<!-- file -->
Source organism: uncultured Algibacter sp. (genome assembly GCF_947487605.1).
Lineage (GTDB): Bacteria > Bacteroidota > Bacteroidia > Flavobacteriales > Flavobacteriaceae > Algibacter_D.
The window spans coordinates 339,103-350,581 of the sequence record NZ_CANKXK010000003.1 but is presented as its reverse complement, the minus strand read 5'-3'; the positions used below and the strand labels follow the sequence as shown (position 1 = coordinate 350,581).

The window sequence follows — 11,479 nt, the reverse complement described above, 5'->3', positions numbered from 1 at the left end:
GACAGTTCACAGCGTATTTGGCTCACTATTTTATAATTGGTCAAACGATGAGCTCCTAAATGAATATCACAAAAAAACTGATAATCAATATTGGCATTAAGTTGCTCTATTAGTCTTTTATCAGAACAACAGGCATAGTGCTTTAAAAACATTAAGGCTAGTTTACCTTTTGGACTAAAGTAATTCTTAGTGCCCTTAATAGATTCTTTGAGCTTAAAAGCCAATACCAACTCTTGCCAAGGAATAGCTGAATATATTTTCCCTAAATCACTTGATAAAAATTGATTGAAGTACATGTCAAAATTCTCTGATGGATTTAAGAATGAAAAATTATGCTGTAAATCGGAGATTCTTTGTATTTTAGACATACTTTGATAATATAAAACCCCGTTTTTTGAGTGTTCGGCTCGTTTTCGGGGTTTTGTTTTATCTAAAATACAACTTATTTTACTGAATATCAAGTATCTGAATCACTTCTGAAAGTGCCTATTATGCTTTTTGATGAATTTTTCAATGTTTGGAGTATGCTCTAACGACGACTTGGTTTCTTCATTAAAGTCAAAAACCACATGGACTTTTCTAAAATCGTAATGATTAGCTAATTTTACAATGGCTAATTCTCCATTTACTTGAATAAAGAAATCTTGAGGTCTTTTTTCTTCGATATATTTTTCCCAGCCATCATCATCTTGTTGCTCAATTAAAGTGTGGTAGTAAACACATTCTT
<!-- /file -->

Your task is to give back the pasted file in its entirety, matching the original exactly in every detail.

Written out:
Source organism: uncultured Algibacter sp. (genome assembly GCF_947487605.1).
Lineage (GTDB): Bacteria > Bacteroidota > Bacteroidia > Flavobacteriales > Flavobacteriaceae > Algibacter_D.
The window spans coordinates 339,103-350,581 of the sequence record NZ_CANKXK010000003.1 but is presented as its reverse complement, the minus strand read 5'-3'; the positions used below and the strand labels follow the sequence as shown (position 1 = coordinate 350,581).

The window sequence follows — 11,479 nt, the reverse complement described above, 5'->3', positions numbered from 1 at the left end:
GACAGTTCACAGCGTATTTGGCTCACTATTTTATAATTGGTCAAACGATGAGCTCCTAAATGAATATCACAAAAAAACTGATAATCAATATTGGCATTAAGTTGCTCTATTAGTCTTTTATCAGAACAACAGGCATAGTGCTTTAAAAACATTAAGGCTAGTTTACCTTTTGGACTAAAGTAATTCTTAGTGCCCTTAATAGATTCTTTGAGCTTAAAAGCCAATACCAACTCTTGCCAAGGAATAGCTGAATATATTTTCCCTAAATCACTTGATAAAAATTGATTGAAGTACATGTCAAAATTCTCTGATGGATTTAAGAATGAAAAATTATGCTGTAAATCGGAGATTCTTTGTATTTTAGACATACTTTGATAATATAAAACCCCGTTTTTTGAGTGTTCGGCTCGTTTTCGGGGTTTTGTTTTATCTAAAATACAACTTATTTTACTGAATATCAAGTATCTGAATCACTTCTGAAAGTGCCTATTATGCTTTTTGATGAATTTTTCAATGTTTGGAGTATGCTCTAACGACGACTTGGTTTCTTCATTAAAGTCAAAAACCACATGGACTTTTCTAAAATCGTAATGATTAGCTAATTTTACAATGGCTAATTCTCCATTTACTTGAATAAAGAAATCTTGAGGTCTTTTTTCTTCGATATATTTTTCCCAGCCATCATCATCTTGTTGCTCAATTAAAGTGTGGTAGTAAACACATTCTT